3 local QFC stores, one Safeway on list to be sold if grocery chain merger approved

QFC at 22828 100th Ave. W. in Edmonds may be one of four local grocery stores to be affected by the proposed merger between Kroger and Albertsons. (Photo by Craig Parrish)

Kroger and Albertsons on Tuesday released a list of 579 grocery stores nationwide — including four local stores — to be sold off if a merger between the two grocery chains eventually goes through.

On the list are QFC stores at 22828 100th Ave. W. in Edmonds, 7500 196th St. S.W., Ste. B in Lynnwood and 22803 44th Ave. W. in Mountlake Terrace. Also on the list is the Safeway store at 19500 Highway 99 in Lynnwood. A full list of the stores that would be sold is here.

The entire list includes 124 Washington locations of Kroger, which owns QFC and Fred Meyer, and Albertsons, which owns Safeway and Haggen. That would be nearly 40% of the grocery stores that the chain owns in the state, according to the Seattle Times. No Fred Meyer locations appear to be on the list.

The identified locations would be owned and operated by New Hampshire-based C&S Wholesale Grocers.

Some have expressed concern that the sale of the stores to C&S might result in store closures, but an Albertsons spokesman said Wednesday that no stores will close.

“C&S is a well-capitalized industry leader in wholesale grocery supply — currently serving more than 7,500 independent supermarkets, retail chain stores, and military bases—with a strong track record as a successful grocery retailer,” the spokesperson said. “Their purchase of these assets — along with the associates who will transition to C&S post-close — will enable their company to be one of the leading grocery retailers in the United States, providing communities and consumers with even more choices and access to fresh, affordable food options.

“Both C&S and Kroger have each committed that no frontline workers will lose their jobs and no stores will close as a result of the merger. Furthermore, associates will also continue to receive the competitive wages and benefits that they do today, maintaining their pay, health, and wellness plans, and all collective bargaining agreements where they are in place.”

Kroger and Albertsons announced plans to merger in October 2022, a proposal that has been awash in controversy since its inception. On Jan. 15, Washington Attorney General Bob Ferguson filed a lawsuit seeking to block the merger on grounds that it violated state antitrust laws and would result in higher grocery prices. In April, the stores said they would divest 579 of their stores to C&S for $2.9 billion.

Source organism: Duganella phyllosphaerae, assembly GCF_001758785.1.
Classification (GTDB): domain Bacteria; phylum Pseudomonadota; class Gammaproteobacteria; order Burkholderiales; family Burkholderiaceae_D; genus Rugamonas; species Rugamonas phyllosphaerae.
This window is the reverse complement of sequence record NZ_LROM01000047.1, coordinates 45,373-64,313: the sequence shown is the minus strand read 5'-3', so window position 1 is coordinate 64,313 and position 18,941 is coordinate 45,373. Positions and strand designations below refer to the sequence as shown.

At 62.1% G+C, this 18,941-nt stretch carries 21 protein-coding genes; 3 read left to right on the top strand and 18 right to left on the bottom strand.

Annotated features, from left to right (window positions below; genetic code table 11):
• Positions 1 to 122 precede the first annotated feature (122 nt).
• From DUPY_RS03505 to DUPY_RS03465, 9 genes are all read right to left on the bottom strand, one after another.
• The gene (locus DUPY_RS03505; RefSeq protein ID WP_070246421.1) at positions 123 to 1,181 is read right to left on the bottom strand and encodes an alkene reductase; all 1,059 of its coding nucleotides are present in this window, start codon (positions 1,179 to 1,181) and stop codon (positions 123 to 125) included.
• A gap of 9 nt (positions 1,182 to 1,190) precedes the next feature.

On April 26, a King County Superior Court rejected efforts by Kroger and Albertsons to dismiss the suit, which is scheduled to go to trial Sept. 16.

The Federal Trade Commission (FTC) sued in February to block the merger — the largest proposed supermarket merger in U.S. history, according to an FTC news release. The FTC alleges that Kroger’s acquisition of Albertsons is anticompetitive.

“The FTC charges that the proposed deal will eliminate fierce competition between Kroger and Albertsons, leading to higher prices for groceries and other essential household items for millions of Americans,” the release said. “The loss of competition will also lead to lower quality products and services, while also narrowing consumers’ choices for where to shop for groceries.”

A trial has been set for that lawsuit to move forward in federal court in Oregon on Aug. 26.

— By Craig Parrish

 

 

  1. The stores that Kroger is selling must be viable businesses as C & S Wholesale Grocers is purchasing them and promising to continue their operation. So why is Kroger selling those stores? Do they badly need the $2.9 billion that they’ll receive from C & S?

    1. By divesting themselves of those assets they blunt the antitrust argument, which is about market concentration.

    2. 124 WA stores will be sold, including Hagens. As years and mergers won’t by, the consumer lost out. It’s Joe Albertsons supermarket became a Safeway clone. QFC, great store and PO., was demolished in favor of the barn